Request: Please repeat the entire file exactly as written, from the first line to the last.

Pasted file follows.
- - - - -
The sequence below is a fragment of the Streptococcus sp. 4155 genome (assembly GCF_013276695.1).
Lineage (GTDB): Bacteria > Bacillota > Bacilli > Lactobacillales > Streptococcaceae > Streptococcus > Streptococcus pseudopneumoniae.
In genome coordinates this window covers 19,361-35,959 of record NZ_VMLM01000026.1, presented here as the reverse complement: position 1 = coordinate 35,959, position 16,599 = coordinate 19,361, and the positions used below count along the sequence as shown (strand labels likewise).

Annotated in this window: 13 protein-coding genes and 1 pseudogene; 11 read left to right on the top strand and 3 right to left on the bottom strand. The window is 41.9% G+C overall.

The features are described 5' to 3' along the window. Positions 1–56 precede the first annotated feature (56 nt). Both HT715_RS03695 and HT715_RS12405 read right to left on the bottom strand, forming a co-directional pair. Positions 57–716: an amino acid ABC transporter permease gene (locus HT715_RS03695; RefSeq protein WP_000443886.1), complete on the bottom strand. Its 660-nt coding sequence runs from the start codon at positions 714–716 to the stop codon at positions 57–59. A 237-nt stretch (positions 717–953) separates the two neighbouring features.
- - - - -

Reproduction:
The sequence below is a fragment of the Streptococcus sp. 4155 genome (assembly GCF_013276695.1).
Lineage (GTDB): Bacteria > Bacillota > Bacilli > Lactobacillales > Streptococcaceae > Streptococcus > Streptococcus pseudopneumoniae.
In genome coordinates this window covers 19,361-35,959 of record NZ_VMLM01000026.1, presented here as the reverse complement: position 1 = coordinate 35,959, position 16,599 = coordinate 19,361, and the positions used below count along the sequence as shown (strand labels likewise).

Annotated in this window: 13 protein-coding genes and 1 pseudogene; 11 read left to right on the top strand and 3 right to left on the bottom strand. The window is 41.9% G+C overall.

The features are described 5' to 3' along the window. Positions 1–56 precede the first annotated feature (56 nt). Both HT715_RS03695 and HT715_RS12405 read right to left on the bottom strand, forming a co-directional pair. Positions 57–716: an amino acid ABC transporter permease gene (locus HT715_RS03695; RefSeq protein WP_000443886.1), complete on the bottom strand. Its 660-nt coding sequence runs from the start codon at positions 714–716 to the stop codon at positions 57–59. A 237-nt stretch (positions 717–953) separates the two neighbouring features.